Love him or hate him, he demonstrated how anyone can come from rags to riches through a simple process of saving money.

Depending mostly on his steady newspaper delivery route for money, he consistently saved a small amount each payday. In time, he built his savings to $1,000 by age fourteen.

That was his seed-of-wealth fund, which he called his “get-ahead money.” With this seed, he made millions more through investments.

There is no reason you can’t do the same thing. It has nothing to do with the times, meaning when Warren Buffett was a teenager and now, nor does it have anything to do with the money you have.

Just follow these four simple steps to get your rags-to-riches story in motion:

Step 1:

Open a savings account if you don’t have one and add a consistent amount of money in it each month. This money should not be used for anything else, except for wealth-building. Here, the discipline is more important at this time than the amount of money you save. Also, don’t worry about getting into investments right now. That will come later.  

Step 2:

Decide to achieve your financial goal, which should include economic freedom. Develop the determination that will make it happen — the type that says, “I’m gonna do this, come hell or high water!” Then stick with the plan. Make it a “thing” to look forward to because it’s that important to you!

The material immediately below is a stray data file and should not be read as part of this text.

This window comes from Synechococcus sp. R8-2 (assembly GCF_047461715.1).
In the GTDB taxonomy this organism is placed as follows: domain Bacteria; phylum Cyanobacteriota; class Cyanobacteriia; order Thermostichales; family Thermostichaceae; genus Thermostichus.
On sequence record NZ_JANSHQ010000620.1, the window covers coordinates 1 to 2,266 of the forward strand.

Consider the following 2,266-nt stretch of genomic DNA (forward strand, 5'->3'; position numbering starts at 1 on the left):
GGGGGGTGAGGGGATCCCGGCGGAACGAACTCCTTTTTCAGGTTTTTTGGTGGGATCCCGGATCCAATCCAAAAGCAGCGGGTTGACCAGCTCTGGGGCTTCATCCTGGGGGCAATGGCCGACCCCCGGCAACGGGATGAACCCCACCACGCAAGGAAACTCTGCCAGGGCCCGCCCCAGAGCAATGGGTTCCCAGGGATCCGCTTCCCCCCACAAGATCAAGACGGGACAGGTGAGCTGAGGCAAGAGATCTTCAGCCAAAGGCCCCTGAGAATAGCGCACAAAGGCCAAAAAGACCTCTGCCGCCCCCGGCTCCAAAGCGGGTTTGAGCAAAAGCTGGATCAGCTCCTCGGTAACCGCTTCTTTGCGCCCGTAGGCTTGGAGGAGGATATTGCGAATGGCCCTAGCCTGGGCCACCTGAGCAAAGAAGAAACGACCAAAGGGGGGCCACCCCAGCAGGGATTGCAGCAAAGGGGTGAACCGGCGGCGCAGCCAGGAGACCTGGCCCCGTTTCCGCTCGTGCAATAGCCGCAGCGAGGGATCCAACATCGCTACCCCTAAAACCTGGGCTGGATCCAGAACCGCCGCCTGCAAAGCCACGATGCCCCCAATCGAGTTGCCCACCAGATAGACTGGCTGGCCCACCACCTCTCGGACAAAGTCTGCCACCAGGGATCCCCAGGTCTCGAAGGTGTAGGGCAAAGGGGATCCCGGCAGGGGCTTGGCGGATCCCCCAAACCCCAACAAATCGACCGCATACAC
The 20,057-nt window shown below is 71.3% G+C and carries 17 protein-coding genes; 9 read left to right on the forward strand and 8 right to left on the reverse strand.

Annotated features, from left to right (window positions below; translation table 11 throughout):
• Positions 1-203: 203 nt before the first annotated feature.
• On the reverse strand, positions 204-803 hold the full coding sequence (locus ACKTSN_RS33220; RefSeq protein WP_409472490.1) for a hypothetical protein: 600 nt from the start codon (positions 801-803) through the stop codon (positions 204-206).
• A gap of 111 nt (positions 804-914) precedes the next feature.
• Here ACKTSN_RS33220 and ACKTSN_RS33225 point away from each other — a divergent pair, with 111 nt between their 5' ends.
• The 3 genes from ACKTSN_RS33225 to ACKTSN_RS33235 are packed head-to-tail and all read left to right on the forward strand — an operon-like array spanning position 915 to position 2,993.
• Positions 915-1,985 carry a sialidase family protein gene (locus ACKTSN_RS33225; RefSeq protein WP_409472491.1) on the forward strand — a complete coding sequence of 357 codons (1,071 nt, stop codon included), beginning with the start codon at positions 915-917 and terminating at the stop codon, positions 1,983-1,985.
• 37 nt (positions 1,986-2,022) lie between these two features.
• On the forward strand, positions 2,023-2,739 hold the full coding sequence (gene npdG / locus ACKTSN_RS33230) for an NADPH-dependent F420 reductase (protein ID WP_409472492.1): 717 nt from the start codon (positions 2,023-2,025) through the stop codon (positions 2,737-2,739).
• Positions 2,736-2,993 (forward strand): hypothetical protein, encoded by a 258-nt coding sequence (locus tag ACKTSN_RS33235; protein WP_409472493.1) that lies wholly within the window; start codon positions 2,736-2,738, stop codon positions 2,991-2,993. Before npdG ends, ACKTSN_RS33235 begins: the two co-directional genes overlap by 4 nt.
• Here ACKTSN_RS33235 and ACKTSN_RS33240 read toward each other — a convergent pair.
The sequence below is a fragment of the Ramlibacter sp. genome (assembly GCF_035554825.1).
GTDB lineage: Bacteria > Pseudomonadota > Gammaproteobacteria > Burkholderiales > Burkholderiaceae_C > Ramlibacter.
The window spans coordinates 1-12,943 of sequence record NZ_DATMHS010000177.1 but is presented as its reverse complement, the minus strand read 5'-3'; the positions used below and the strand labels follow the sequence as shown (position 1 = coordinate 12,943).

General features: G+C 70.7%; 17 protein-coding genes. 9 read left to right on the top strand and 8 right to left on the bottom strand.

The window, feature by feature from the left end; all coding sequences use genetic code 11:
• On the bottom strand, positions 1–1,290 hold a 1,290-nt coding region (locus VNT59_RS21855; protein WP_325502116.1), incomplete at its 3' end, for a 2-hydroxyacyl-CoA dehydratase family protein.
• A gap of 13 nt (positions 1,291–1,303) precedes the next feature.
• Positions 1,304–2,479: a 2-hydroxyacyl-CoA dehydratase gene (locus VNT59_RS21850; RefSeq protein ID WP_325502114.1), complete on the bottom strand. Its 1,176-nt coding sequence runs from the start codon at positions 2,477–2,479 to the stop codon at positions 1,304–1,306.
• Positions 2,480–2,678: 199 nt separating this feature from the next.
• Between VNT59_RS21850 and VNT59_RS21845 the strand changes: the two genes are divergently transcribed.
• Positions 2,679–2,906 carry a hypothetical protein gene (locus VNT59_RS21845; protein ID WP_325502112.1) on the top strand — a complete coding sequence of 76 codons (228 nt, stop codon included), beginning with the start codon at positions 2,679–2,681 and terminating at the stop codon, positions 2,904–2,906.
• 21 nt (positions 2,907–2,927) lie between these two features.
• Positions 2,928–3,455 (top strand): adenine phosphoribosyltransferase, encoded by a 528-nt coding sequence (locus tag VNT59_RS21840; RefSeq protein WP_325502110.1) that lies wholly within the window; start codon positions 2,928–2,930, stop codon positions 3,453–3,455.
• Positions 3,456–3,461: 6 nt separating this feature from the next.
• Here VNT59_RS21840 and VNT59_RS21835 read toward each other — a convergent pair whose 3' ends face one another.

Step 3:

Start today! Putting off this important issue of your life for the weekend or Monday may dilute its effectiveness. Things will undoubtedly get in the way, causing you to postpone the event or even forget it ... permanently. So, act on it NOW!

Step 4:

Then, like a small plant, allow the money to grow without interruption. 

Eventually, this small pile of money may surprise you. It will accumulate interest, then more interest, which will compound on itself over time to make you a fortune. 

With this money, some discipline, and a little patience, the rags-to-riches concept will not only become real to you, but also live on forever. And what you may have thought was impossible or outrageous will eventually materializes into something tangible - financial independence! 

Coming from rags to riches is still possible today, and it can be a reality in your own life. So, make it happen! 

Thanks for reading.